The Lucid Gravity Almost Got Tesla’s Most Controversial Design Option

The Lucid Gravity Almost Got Tesla’s Most Controversial Design Option

Tesla fans are divided by the automaker’s controversial steering “yoke,” which swaps out the conventional wheel for a rectangle that’s more akin to what you’d find in an airplane’s cockpit or a Formula One race car. Some buyers see it as yet another stroke of genius from Elon Musk. Others think it makes driving more cumbersome with little upside.  

Up-and-coming Tesla rival Lucid Motors, for its part, isn’t convinced. The California-based EV startup considered adding a yoke to its upcoming Gravity SUV but had too many concerns about operability, Derek Jenkins, the firm’s Senior Vice President of Design and Brand, told me at an event previewing the new model earlier this month.  

“We just felt it was a compromise we weren’t willing to make,” he said.  


Unveiled at November’s Los Angeles Auto Show, the Gravity is a futuristic, three-row family-hauler with an impressive projected range of 440-plus miles. It will start at under $80,000 and go on sale in late 2024. Lucid’s second model after the Air sedan, the Gravity will give the fledgling startup a foothold in the huge and lucrative US SUV market. And Lucid determined that market isn’t ready to embrace the yoke.

After considering some 30 steering-wheel shapes, Lucid landed on what Jenkins described as a “squircle.” The unusual design gives drivers an unobstructed view of the sprawling screen situated just behind the Gravity’s steering wheel — that was Lucid’s main goal here — without overcomplicating the driving experience. In most cars, like Lucid’s Air, the steering wheel blocks at least part of whatever display or gauges lie behind it. 

Gallery: 2025 Lucid Gravity

“Of course the yoke does achieve the clear viewability, but then the drivability suffers, and we weren’t going to give that up,” Jenkins said. “If I want to back up and not look at the wheel, you can’t do that with a yoke. It just doesn’t work.” 

Indeed, Tesla owners and reviewers have long griped that a yoke doesn’t allow them to switch up their grip and that there’s a steep learning curve to doing anything besides going straight. One particular gripe is that Tesla’s yoke does not have a steering ratio that varies depending on speeds, making it difficult to operate in parking lots and garages. When making a three-point turn, for example, it’s much simpler to spin a wheel this way and that than a yoke. This ratio issue is something that automakers like Toyota are doing differently as they dip into new types of steering controls.

Tesla Model S Yoke

Meanwhile, Tesla’s yoke dreams may not be going well; the automaker introduced the yoke as standard equipment for two of its vehicles in 2021 but later made it a $1,000 option, perhaps relenting to the flood of complaints.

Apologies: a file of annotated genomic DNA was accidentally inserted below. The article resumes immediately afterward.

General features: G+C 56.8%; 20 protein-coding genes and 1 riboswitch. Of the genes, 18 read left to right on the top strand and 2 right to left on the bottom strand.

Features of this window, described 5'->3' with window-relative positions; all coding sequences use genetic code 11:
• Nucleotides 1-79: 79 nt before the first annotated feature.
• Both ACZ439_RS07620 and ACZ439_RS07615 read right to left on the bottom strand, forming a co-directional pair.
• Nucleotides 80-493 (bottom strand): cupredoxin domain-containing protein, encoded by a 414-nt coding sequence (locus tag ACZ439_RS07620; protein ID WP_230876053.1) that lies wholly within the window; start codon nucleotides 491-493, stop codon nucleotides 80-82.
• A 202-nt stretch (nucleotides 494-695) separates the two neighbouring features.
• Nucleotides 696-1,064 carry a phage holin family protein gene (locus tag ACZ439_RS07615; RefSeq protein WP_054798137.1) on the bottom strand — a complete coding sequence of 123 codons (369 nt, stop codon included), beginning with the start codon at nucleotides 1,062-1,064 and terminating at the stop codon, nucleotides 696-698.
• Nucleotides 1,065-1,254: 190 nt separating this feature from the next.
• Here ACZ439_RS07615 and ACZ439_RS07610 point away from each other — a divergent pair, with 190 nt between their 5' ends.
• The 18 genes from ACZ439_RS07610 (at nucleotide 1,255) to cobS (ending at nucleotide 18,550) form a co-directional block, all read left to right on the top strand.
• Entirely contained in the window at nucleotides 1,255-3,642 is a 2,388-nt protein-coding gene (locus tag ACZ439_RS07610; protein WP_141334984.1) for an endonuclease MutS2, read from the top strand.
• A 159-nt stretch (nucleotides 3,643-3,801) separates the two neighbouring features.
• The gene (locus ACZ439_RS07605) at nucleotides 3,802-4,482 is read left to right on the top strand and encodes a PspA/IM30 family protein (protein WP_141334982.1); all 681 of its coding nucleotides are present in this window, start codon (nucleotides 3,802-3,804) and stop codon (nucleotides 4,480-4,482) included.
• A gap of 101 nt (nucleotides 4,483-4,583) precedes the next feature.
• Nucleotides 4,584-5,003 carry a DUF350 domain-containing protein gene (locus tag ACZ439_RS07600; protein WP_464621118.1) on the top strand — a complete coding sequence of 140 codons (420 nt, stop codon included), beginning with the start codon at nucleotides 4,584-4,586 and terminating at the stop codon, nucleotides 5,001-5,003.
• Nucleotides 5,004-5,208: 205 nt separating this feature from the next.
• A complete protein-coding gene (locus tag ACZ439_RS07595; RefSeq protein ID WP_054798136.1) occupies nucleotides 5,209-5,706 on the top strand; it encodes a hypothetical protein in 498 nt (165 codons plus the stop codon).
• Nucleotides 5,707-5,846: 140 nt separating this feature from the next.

The Gravity’s squircular steerer also allows drivers to more comfortably reach the 34-inch display behind it, which is important because it’s a full touchscreen, said Eric Bach, Lucid’s Chief Engineer. New electric cars typically ditch analog gauges for sleeker, digital setups. But a touchscreen directly behind the steering wheel is highly unusual, and we don’t yet know what kinds of capabilities Lucid is cooking up. 

When it comes to the ⁤world of electric vehicles, no name stands out quite like Tesla. ⁢The innovative company led by‍ Elon Musk has been at the forefront of the technological revolution in the⁤ automotive industry, consistently pushing‍ the⁢ boundaries of what ⁣is possible with⁤ each new model they release.

One of Tesla’s⁤ most controversial design choices came‍ with the introduction of the Lucid Gravity, a sleek ⁣and futuristic-looking electric SUV that almost made its way‌ into production. The⁤ Lucid Gravity was set to be Tesla’s answer to the growing demand for electric SUVs, combining the brand’s signature cutting-edge technology with a spacious and luxurious design.

However, the Lucid Gravity faced backlash from ⁤both‌ consumers ​and automotive experts alike due to its unconventional design, which featured a dramatically sloping roofline and a minimalist interior. Critics argued that the design was too radical and would alienate traditional SUV buyers who were⁤ looking for a ‌more practical and traditional vehicle.

Despite‌ the controversy,‍ Tesla⁣ was on the brink of releasing the Lucid Gravity to the public before⁣ ultimately deciding ⁢to shelve the project. ‍The⁤ decision to scrap the design was a ​bold move by ​Elon Musk and his team, who are known for their ‍willingness to take risks in pursuit of⁣ innovation.

While the Lucid Gravity may never see the light of day, the fact that⁣ Tesla was willing to experiment with such a radical design⁣ shows the company’s commitment to pushing boundaries⁢ and thinking outside the box. With each⁣ new model they⁢ release, Tesla continues to set⁣ the standard for electric vehicles and challenge the ⁢status quo in the automotive industry.

In the end, the Lucid Gravity may have been too⁣ controversial for its own good, but its brief ⁤existence serves as a reminder of the bold and innovative spirit that drives Tesla forward. As the company continues ⁤to push the boundaries of what is possible in the world of electric⁤ vehicles, it is clear that they will stop at nothing to revolutionize the way we think about⁢ transportation.